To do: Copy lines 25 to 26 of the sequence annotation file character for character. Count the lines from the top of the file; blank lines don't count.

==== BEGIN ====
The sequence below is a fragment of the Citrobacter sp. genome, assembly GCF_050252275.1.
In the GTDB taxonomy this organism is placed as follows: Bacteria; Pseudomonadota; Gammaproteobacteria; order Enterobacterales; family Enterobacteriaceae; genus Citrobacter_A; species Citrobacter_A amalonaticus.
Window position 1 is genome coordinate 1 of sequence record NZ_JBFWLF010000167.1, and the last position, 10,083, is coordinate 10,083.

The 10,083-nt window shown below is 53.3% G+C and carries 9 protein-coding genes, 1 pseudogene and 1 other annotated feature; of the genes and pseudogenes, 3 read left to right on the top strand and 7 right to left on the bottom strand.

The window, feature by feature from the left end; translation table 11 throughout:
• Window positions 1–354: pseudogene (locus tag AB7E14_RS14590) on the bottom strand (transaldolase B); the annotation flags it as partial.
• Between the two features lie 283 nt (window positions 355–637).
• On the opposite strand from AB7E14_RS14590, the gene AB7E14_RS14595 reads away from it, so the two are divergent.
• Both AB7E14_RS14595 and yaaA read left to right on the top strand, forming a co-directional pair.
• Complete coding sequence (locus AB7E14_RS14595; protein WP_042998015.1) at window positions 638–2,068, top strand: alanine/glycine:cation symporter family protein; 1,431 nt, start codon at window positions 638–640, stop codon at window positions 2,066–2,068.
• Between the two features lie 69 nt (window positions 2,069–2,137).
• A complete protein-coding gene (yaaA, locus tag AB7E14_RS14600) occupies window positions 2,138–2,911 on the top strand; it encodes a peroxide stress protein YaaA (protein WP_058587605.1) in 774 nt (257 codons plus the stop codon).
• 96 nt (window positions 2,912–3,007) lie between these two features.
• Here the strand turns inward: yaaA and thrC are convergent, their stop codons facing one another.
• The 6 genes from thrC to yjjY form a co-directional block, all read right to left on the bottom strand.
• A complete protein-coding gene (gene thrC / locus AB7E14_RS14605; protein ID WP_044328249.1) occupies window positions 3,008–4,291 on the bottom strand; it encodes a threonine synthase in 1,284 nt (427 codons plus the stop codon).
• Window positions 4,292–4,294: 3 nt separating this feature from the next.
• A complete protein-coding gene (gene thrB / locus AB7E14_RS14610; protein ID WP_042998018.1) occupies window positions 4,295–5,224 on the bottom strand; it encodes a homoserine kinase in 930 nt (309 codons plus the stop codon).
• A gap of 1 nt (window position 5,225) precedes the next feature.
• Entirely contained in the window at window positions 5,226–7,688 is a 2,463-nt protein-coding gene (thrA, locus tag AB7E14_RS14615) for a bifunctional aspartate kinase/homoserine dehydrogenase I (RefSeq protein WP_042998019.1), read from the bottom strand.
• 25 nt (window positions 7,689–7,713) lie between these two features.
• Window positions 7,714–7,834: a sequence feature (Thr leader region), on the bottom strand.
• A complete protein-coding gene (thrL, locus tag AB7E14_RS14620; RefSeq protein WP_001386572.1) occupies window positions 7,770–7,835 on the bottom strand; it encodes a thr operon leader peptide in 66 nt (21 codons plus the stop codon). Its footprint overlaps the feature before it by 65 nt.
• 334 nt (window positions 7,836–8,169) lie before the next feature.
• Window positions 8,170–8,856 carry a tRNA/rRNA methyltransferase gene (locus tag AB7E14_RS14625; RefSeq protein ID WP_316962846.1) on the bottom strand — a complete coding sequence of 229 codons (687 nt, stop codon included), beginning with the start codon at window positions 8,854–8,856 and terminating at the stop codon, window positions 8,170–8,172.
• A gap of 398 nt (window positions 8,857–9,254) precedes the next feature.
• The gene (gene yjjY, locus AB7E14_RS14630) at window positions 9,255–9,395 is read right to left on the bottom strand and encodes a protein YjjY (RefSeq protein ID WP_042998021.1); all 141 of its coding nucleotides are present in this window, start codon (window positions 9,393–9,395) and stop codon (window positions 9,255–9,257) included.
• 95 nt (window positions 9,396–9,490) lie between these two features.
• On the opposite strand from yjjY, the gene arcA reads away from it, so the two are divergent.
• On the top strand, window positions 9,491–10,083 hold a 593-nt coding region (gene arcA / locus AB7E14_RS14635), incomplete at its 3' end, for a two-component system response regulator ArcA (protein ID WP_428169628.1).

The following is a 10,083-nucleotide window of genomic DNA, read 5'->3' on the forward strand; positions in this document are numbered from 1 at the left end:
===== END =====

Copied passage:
• Window positions 8,170–8,856 carry a tRNA/rRNA methyltransferase gene (locus tag AB7E14_RS14625; RefSeq protein ID WP_316962846.1) on the bottom strand — a complete coding sequence of 229 codons (687 nt, stop codon included), beginning with the start codon at window positions 8,854–8,856 and terminating at the stop codon, window positions 8,170–8,172.
• A gap of 398 nt (window positions 8,857–9,254) precedes the next feature.